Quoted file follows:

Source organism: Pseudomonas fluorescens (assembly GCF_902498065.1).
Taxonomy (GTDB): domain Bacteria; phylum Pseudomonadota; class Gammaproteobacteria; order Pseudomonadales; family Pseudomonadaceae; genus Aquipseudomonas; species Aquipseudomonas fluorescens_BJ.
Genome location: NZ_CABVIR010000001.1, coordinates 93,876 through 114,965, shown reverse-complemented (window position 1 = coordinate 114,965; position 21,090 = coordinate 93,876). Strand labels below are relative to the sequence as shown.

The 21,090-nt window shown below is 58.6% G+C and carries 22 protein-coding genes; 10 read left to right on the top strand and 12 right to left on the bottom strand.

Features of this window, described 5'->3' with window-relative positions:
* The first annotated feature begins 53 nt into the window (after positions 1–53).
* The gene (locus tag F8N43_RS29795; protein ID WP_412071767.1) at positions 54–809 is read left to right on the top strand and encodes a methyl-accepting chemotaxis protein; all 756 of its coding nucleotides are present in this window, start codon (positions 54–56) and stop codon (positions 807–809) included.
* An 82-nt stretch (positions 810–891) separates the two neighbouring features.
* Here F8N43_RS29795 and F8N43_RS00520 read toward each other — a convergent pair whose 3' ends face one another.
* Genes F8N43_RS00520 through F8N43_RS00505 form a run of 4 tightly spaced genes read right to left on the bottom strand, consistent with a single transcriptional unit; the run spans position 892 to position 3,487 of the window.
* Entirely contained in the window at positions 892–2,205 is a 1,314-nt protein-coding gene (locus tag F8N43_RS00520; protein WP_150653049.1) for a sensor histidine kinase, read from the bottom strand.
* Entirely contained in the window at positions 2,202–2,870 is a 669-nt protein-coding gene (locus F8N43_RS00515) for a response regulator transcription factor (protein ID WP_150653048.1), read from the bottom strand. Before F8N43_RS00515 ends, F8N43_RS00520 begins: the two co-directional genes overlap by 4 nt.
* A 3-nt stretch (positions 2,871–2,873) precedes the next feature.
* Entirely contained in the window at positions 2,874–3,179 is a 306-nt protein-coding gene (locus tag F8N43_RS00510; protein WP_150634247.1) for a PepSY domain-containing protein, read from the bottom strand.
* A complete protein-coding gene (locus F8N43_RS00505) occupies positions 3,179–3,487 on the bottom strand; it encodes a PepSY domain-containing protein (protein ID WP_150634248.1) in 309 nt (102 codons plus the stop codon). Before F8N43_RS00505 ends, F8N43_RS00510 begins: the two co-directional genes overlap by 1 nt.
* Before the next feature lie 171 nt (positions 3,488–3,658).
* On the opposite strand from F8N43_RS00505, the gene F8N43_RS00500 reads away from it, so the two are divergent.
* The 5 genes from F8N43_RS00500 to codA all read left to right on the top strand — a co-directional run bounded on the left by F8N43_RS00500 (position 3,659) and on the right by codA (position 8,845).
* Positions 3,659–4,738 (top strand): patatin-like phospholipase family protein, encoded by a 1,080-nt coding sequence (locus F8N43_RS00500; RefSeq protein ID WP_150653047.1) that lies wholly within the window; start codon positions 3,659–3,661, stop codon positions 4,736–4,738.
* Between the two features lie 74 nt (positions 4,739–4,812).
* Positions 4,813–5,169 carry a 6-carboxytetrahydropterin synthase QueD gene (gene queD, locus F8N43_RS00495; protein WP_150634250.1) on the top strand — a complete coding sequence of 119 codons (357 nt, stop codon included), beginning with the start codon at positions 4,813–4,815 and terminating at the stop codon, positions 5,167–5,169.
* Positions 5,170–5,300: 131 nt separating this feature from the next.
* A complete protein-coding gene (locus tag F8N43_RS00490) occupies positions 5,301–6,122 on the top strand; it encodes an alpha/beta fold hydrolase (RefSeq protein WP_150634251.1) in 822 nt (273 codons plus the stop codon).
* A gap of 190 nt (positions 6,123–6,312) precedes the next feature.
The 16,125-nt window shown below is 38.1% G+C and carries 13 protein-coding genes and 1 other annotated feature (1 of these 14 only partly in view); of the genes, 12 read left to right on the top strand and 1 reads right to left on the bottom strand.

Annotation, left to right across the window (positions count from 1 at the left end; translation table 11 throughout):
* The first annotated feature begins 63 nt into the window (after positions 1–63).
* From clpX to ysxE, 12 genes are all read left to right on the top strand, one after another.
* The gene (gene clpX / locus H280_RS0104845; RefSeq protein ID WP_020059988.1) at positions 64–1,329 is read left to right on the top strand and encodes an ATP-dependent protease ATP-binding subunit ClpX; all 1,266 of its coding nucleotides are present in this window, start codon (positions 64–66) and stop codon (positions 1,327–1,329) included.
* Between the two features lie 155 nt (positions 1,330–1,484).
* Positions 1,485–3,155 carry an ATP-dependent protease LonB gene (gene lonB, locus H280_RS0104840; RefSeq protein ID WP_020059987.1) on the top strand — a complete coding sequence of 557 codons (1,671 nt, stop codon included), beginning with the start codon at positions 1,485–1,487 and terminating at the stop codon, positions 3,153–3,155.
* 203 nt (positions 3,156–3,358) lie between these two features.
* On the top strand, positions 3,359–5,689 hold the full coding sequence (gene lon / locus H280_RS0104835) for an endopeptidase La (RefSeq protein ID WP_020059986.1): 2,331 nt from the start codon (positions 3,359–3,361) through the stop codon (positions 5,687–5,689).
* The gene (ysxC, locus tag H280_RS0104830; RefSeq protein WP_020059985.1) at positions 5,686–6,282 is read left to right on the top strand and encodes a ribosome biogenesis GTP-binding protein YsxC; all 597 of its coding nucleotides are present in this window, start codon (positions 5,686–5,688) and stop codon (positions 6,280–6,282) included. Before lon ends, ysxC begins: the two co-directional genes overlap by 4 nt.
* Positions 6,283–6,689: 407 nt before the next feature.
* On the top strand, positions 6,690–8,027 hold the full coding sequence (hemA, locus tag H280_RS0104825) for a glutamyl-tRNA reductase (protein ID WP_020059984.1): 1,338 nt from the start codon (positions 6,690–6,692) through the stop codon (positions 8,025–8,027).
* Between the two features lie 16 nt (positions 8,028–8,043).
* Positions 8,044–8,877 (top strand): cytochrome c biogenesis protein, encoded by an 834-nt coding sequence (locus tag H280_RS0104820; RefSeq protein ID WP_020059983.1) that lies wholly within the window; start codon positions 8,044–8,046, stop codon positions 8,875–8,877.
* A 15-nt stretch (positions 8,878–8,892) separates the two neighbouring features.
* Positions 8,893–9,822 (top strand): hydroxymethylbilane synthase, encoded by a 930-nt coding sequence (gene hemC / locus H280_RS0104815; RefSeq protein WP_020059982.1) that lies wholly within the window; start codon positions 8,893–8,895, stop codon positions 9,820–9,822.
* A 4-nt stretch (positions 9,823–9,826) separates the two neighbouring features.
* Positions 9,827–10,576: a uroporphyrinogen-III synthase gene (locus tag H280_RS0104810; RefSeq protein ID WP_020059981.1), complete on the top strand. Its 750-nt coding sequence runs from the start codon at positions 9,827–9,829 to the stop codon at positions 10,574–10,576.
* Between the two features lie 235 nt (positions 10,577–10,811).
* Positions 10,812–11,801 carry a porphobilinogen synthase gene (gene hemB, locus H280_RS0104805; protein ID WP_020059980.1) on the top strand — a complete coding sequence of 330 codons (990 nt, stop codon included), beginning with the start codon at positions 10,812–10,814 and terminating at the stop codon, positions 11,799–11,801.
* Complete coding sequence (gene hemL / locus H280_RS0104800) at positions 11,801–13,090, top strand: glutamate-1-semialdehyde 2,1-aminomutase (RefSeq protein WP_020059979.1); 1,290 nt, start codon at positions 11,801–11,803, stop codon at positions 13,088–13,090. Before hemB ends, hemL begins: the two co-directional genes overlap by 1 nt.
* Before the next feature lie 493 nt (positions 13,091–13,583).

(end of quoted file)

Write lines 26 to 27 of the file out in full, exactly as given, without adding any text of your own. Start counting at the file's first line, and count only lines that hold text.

Annotation, left to right across the window (positions count from 1 at the left end; translation table 11 throughout):
* The first annotated feature begins 63 nt into the window (after positions 1–63).